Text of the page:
Please welcome Regency Author Bronwen Evans! She’s here to share some background on the Regency Wager:
I love a good Regency romance, mainly because I love the dashing rakes of the early 1800’s. Obviously having read a lot of Regency romances over the years, I became intrigued by the gentlemen clubs such as Whites and Brookes and what went on in these male bastions.
I’m sure all manner of revelry and drinking and more salacious activities occurred. But one I find mentioned more frequently in Regency romances is ‘the wager’.
I’ve read many stories where wagers were laid at Whites in the infamous betting book. I did some research and found some ridiculous and downright cruel wagers, placed by men who were obviously bored, were sadists and had far too much money. Read the rest of this entry »
The Duchesses are thrilled to receive Regency Author Bronwen Evans for what promises to be a delightful morning call.
Last year, Bronwen made her debut with Invitation to Ruin, an eloquently and expressively written book I adored. I wasn’t the only one. Invitation to Ruin was given a coveted 4.5 star review by Romantic Times Book Reviews and nominated for Best First Historical by RT Reviewers’ Choice Awards.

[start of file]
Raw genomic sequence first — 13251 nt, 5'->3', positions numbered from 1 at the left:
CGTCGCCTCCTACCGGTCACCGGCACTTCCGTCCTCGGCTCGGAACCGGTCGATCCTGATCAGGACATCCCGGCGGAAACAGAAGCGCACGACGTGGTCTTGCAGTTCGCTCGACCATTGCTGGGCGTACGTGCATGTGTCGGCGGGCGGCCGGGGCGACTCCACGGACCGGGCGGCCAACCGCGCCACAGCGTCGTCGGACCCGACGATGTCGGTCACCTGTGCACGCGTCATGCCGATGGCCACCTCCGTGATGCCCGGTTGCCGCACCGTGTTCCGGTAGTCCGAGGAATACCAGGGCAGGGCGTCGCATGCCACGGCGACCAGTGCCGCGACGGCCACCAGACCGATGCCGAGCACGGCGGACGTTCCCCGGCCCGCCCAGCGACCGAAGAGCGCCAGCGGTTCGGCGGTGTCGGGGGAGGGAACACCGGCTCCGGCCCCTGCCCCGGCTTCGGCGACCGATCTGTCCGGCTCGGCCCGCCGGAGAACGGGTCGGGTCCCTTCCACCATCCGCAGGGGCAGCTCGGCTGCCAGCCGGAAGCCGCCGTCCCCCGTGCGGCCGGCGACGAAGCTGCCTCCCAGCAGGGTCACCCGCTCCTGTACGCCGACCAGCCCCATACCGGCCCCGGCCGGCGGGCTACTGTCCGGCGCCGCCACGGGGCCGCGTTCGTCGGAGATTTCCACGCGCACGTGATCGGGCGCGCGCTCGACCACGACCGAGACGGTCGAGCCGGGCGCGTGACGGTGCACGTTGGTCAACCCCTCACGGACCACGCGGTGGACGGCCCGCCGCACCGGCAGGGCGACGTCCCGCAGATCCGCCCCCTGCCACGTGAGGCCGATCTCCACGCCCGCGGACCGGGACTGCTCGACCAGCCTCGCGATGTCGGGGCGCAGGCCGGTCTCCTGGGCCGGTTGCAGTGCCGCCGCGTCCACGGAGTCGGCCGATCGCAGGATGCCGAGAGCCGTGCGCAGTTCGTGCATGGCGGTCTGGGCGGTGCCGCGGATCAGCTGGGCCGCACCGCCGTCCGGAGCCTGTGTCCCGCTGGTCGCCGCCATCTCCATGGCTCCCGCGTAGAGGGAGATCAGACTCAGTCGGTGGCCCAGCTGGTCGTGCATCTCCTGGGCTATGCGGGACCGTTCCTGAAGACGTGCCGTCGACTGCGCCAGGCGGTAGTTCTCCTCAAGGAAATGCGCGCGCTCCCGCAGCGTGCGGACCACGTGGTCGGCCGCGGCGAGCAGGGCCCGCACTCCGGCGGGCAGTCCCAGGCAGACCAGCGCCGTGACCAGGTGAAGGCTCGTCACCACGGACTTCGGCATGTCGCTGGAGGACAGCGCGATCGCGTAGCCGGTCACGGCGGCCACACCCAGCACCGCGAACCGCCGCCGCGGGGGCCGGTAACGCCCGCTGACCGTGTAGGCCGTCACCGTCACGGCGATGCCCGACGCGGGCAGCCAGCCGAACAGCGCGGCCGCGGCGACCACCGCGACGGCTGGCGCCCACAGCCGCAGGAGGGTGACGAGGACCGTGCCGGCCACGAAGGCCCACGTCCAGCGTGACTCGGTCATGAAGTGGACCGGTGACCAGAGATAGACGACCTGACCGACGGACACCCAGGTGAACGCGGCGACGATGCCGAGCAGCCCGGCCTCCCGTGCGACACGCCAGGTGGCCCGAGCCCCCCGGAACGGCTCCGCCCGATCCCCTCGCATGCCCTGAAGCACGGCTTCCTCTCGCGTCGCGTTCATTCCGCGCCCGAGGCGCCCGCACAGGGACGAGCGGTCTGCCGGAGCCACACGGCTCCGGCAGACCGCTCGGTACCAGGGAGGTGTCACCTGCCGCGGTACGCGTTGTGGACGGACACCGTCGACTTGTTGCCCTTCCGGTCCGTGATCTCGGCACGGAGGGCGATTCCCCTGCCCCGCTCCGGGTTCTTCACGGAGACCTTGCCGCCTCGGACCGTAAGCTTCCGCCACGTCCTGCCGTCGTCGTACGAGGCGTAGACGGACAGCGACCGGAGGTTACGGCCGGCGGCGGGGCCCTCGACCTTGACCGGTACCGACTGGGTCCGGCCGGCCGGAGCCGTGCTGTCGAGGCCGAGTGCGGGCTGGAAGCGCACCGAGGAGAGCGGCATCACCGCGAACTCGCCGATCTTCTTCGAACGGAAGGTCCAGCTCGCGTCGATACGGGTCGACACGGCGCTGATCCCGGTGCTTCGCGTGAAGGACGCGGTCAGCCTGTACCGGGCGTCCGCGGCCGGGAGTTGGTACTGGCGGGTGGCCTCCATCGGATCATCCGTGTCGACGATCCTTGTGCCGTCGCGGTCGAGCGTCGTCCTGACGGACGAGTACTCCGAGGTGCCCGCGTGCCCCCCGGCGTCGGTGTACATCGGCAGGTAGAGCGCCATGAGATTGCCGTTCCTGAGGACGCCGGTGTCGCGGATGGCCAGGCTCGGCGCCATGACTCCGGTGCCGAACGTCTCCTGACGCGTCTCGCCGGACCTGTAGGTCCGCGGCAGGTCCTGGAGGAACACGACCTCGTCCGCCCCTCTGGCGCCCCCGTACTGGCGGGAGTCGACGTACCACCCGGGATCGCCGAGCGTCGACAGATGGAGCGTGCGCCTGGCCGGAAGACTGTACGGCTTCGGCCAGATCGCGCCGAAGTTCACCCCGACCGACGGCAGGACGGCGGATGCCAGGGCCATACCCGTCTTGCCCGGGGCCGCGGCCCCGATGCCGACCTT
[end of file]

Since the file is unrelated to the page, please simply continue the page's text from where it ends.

Duchess Wendy: Welcome, Duchess Bronwen. Tell us a little about your latest releases.
Duchess Bronwyn Evans: Thanks for having me here today, ladies. I’ve had a few releases in the last two months. May 2012 saw the release of my second Regency romance with Kensington Brava, Invitation to Scandal.
Invitation to Scandal is the story about love and honor and what happens when a man has to choose between the two. Rufus Knight, Viscount Strathmore’s late father was accused of treason and so Rufus lives his life focused on atoning for his father’s sin, while trying to restore his family’s honor. He hides his true self from the world in order to gain approval for his mother and sister. He sees the world in black and white. So, when he finally falls in love, what happens when he’s forced to choose between the woman he loves and clearing his father’s name?